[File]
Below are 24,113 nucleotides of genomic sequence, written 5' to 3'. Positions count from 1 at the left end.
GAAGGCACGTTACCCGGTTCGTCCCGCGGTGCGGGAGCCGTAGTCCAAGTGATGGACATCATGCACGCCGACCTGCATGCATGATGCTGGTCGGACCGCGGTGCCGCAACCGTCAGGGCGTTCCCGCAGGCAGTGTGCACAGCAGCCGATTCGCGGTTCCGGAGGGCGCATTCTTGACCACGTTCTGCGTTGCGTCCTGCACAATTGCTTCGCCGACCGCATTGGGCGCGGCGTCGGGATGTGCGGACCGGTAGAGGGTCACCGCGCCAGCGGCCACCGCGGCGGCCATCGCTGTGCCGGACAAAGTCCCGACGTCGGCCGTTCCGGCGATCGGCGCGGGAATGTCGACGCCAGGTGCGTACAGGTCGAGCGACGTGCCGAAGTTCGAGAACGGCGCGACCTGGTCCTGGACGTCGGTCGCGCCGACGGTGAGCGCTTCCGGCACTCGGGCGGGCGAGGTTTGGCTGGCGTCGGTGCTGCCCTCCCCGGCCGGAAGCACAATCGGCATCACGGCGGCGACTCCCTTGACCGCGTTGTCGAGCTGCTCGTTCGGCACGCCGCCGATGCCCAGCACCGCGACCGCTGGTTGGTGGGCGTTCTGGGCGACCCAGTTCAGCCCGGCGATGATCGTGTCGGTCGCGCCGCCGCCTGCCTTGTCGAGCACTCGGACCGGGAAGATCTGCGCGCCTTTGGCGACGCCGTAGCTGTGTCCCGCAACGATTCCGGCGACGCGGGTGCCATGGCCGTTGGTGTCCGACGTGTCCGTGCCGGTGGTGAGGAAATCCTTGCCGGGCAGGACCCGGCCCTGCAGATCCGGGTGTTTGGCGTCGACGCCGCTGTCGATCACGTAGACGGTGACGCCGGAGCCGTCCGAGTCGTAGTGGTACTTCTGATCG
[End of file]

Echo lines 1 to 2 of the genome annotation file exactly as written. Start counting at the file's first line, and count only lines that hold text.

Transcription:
Below are 24,113 nucleotides of genomic sequence, written 5' to 3'. Positions count from 1 at the left end.
GAAGGCACGTTACCCGGTTCGTCCCGCGGTGCGGGAGCCGTAGTCCAAGTGATGGACATCATGCACGCCGACCTGCATGCATGATGCTGGTCGGACCGCGGTGCCGCAACCGTCAGGGCGTTCCCGCAGGCAGTGTGCACAGCAGCCGATTCGCGGTTCCGGAGGGCGCATTCTTGACCACGTTCTGCGTTGCGTCCTGCACAATTGCTTCGCCGACCGCATTGGGCGCGGCGTCGGGATGTGCGGACCGGTAGAGGGTCACCGCGCCAGCGGCCACCGCGGCGGCCATCGCTGTGCCGGACAAAGTCCCGACGTCGGCCGTTCCGGCGATCGGCGCGGGAATGTCGACGCCAGGTGCGTACAGGTCGAGCGACGTGCCGAAGTTCGAGAACGGCGCGACCTGGTCCTGGACGTCGGTCGCGCCGACGGTGAGCGCTTCCGGCACTCGGGCGGGCGAGGTTTGGCTGGCGTCGGTGCTGCCCTCCCCGGCCGGAAGCACAATCGGCATCACGGCGGCGACTCCCTTGACCGCGTTGTCGAGCTGCTCGTTCGGCACGCCGCCGATGCCCAGCACCGCGACCGCTGGTTGGTGGGCGTTCTGGGCGACCCAGTTCAGCCCGGCGATGATCGTGTCGGTCGCGCCGCCGCCTGCCTTGTCGAGCACTCGGACCGGGAAGATCTGCGCGCCTTTGGCGACGCCGTAGCTGTGTCCCGCAACGATTCCGGCGACGCGGGTGCCATGGCCGTTGGTGTCCGACGTGTCCGTGCCGGTGGTGAGGAAATCCTTGCCGGGCAGGACCCGGCCCTGCAGATCCGGGTGTTTGGCGTCGACGCCGCTGTCGATCACGTAGACGGTGACGCCGGAGCCGTCCGAGTCGTAGTGGTACTTCTGATCG